Most recently Mr. Martell garnered worldwide attention by recreating a working model of one of science's most profound mysteries - the "Baghdad Battery". Residing in the national museum of Iraq, the discovery of this 2,000 year old device suggests the modern day battery was not invented in 1800 by Count Alassandro Volt, but was in use two millennia earlier. Mr Martell's recreation was instrumental in proving the Baghdad Battery was capable of generating current.
Anyway, the point is that Martell is taking credit for other people’s work and implying he is much more important than he really is.
As I mentioned a few weeks ago, fringe media recently went crazy over a photograph of an alleged Sumerian smartphone that had been circulating on Facebook and ancient astronaut websites since 2012. The craze led to newspapers like The Express and websites like Conspiracy Club and Mysterious Universe to publish credulous articles on the alleged artifact. Now Mysterious Universe writer Paul Seaburn is trying to explain exactly how he fell for so obvious a hoax after the artist who created the clay smartphone in 2012 has confirmed that the supposedly alien object was in fact an objet d’art modeled on an old Ericsson cell phone.
I had traced back the story to a Facebook posting, but was not able to find a working link to the original post. An investigator for Snopes.com was able to do what I couldn’t and found the original Facebook posting that connected the photograph to German sculptor Karl Weingärtner, who makes replica and fantasy objects based on historical models.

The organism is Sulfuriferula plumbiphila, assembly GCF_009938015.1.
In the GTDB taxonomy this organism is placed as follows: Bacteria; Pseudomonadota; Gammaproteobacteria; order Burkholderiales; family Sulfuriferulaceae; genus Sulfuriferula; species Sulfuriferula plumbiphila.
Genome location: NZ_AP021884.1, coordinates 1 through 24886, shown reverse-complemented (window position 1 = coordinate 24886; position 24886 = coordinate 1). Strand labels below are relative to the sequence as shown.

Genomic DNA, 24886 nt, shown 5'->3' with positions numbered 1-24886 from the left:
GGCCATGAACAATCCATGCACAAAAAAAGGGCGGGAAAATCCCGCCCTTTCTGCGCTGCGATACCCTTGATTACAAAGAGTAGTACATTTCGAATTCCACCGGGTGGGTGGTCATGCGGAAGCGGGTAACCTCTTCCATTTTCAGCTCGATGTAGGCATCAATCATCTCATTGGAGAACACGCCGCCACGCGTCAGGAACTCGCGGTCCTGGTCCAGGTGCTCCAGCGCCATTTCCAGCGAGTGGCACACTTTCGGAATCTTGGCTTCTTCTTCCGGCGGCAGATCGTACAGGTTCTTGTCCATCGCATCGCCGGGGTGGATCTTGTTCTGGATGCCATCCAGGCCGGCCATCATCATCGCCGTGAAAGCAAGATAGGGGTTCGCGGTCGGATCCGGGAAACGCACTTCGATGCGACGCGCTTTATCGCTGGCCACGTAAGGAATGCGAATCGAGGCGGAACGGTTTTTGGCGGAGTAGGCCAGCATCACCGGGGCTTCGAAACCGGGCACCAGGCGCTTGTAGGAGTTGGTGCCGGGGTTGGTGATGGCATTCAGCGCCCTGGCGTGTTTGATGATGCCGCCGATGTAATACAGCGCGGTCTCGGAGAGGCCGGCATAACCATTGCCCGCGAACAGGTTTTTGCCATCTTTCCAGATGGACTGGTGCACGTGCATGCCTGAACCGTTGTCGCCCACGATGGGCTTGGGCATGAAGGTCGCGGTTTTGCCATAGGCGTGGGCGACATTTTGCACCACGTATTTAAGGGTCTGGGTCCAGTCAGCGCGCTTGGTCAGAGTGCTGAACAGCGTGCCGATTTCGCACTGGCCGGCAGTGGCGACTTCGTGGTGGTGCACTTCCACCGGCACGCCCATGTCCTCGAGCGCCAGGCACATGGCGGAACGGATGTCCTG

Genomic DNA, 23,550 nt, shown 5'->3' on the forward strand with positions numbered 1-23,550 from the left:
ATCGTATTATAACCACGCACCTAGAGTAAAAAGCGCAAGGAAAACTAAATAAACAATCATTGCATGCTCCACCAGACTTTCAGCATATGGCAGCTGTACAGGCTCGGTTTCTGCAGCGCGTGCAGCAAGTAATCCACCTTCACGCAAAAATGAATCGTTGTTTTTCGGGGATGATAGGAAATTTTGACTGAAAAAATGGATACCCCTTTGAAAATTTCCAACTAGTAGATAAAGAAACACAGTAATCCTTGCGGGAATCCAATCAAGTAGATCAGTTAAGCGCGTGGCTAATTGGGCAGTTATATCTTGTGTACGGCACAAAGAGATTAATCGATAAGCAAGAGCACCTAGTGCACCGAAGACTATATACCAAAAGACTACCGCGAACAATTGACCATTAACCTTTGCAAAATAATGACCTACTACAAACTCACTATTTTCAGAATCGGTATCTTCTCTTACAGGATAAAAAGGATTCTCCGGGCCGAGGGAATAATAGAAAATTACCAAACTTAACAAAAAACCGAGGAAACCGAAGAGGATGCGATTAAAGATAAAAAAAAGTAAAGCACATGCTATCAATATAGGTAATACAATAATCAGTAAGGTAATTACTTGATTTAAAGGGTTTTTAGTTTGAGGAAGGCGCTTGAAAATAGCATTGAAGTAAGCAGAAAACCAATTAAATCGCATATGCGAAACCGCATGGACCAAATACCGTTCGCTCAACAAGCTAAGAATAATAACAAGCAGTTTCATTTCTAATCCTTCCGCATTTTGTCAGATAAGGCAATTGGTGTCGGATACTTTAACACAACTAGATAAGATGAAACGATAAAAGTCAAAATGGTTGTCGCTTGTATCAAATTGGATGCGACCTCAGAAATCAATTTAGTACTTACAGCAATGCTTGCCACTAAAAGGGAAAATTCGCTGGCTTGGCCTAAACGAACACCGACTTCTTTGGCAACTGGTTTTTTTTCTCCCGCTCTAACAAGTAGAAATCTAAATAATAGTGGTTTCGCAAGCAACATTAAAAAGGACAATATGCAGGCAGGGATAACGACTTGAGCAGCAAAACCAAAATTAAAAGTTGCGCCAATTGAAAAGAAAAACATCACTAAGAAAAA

“The photo was used without my knowledge and without my consent,” Weingärtner told the Huffington Post this week. “It’s not what I wanted. I do not believe in UFOs and I do not believe in aliens.”
In addition to violating Weingärtner’s copyright, fringe media repeated one another’s claims without even cursory research to attempt to confirm that the object was a legitimately ancient artifact—this despite an absurd backstory that had the object found in the Austrian alps!
Seaburn, who now claims he doubted the story all along, was unapologetic and told the Huffington Post that he simply did not have time to check whether the story was true before telling his readers that the clay phone was likely an alien object. “I think I did the best I could under the circumstances while still trying to get the story up in a timely manner,” he said.
Strangely, I almost agree: I believe that being taken in by a hoax and copying uncritically from bad sources really is the best he could do.